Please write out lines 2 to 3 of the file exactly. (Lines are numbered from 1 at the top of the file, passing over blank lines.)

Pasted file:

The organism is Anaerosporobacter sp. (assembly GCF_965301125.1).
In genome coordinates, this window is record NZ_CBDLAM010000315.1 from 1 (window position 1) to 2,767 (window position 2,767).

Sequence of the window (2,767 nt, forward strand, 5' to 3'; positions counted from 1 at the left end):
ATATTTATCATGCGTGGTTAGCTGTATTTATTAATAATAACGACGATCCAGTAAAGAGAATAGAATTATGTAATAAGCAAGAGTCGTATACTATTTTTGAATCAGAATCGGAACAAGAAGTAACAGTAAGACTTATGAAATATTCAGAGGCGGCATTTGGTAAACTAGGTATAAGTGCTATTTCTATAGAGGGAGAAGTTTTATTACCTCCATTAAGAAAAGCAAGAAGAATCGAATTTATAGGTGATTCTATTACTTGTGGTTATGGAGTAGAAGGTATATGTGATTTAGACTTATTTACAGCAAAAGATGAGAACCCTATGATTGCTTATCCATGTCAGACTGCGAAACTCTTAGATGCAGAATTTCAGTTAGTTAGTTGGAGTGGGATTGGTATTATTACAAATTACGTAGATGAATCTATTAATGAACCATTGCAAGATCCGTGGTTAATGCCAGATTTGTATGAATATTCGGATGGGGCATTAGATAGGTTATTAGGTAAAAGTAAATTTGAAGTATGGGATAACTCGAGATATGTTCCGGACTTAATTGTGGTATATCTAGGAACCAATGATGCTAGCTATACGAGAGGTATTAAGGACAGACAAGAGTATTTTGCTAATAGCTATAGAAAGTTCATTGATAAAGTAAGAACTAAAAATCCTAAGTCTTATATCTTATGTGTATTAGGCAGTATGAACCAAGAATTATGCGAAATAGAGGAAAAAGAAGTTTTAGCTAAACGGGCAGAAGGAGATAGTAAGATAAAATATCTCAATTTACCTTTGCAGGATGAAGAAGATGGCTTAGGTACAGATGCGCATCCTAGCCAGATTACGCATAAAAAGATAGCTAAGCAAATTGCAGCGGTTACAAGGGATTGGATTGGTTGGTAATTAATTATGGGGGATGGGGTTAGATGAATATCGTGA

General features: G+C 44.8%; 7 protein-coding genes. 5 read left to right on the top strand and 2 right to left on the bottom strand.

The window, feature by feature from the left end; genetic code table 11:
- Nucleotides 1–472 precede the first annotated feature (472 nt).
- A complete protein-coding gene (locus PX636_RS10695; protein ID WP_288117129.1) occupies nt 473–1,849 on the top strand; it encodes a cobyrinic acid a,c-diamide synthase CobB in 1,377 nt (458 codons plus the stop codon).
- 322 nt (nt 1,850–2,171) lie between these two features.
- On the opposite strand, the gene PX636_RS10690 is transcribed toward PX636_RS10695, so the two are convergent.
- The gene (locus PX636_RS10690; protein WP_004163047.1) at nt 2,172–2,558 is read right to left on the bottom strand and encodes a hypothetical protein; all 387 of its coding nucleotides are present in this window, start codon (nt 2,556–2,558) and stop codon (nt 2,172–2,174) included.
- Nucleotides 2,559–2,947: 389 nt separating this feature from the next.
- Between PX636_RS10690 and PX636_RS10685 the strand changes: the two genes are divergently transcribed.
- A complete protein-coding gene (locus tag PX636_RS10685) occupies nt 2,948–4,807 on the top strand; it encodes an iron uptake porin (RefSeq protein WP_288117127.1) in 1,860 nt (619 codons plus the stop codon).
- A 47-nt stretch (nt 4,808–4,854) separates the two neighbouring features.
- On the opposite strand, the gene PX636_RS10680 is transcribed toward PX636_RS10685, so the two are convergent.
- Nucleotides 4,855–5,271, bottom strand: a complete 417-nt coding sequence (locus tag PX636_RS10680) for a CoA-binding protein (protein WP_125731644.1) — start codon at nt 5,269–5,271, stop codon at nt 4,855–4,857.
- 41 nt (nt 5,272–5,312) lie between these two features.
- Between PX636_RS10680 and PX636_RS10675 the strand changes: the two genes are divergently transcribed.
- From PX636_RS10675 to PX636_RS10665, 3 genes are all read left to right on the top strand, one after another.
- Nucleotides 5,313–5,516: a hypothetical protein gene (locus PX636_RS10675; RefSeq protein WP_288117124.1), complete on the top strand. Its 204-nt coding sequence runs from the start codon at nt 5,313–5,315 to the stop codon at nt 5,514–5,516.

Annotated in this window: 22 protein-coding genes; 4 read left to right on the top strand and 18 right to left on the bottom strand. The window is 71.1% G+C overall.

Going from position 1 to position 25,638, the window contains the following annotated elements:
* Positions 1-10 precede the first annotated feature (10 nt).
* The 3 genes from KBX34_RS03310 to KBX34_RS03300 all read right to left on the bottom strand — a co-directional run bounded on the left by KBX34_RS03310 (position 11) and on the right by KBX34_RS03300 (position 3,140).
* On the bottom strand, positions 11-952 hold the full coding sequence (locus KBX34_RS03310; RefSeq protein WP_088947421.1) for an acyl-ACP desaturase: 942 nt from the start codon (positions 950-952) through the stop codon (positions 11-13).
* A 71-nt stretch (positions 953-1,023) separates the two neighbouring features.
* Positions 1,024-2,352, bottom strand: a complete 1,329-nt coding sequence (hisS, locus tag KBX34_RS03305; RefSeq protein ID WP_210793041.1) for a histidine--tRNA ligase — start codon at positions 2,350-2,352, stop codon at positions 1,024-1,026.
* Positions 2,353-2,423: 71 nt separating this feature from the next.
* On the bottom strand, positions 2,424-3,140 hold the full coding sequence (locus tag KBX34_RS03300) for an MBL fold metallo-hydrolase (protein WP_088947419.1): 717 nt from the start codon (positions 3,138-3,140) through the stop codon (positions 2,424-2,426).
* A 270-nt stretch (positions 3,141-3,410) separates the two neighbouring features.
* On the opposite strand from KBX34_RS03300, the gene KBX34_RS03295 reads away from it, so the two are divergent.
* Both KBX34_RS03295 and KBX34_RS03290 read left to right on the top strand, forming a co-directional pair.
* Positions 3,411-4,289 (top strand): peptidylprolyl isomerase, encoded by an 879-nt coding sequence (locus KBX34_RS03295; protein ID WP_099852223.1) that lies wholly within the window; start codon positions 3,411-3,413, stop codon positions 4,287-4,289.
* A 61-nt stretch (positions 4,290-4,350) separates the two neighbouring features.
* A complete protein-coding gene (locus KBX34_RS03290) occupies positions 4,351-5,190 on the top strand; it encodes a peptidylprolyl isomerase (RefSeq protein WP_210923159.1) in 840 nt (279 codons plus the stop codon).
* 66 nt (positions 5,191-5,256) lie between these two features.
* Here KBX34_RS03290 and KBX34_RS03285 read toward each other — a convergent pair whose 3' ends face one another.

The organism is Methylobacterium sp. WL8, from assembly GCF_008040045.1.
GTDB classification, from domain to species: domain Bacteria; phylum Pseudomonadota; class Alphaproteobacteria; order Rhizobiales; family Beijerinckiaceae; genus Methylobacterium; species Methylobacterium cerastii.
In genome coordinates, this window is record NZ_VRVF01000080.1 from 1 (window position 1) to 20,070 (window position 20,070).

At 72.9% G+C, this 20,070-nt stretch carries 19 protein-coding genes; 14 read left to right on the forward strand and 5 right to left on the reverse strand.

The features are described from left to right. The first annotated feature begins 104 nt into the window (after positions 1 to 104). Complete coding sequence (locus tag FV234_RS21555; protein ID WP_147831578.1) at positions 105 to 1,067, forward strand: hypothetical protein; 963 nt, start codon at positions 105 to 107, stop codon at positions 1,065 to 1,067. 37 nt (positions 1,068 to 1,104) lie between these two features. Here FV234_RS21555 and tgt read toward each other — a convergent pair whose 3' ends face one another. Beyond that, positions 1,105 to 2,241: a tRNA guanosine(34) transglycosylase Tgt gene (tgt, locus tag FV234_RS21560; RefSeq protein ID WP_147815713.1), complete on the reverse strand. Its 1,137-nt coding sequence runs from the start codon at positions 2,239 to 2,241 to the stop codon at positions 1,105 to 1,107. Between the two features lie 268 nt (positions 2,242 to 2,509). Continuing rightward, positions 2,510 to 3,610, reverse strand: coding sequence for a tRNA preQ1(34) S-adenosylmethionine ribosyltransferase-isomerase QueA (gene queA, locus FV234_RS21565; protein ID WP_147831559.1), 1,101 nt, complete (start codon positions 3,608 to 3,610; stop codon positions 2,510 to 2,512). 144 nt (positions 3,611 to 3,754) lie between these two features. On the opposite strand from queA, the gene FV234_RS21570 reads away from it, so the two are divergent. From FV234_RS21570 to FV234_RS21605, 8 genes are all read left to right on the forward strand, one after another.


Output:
In genome coordinates, this window is record NZ_CBDLAM010000315.1 from 1 (window position 1) to 2,767 (window position 2,767).

Sequence of the window (2,767 nt, forward strand, 5' to 3'; positions counted from 1 at the left end):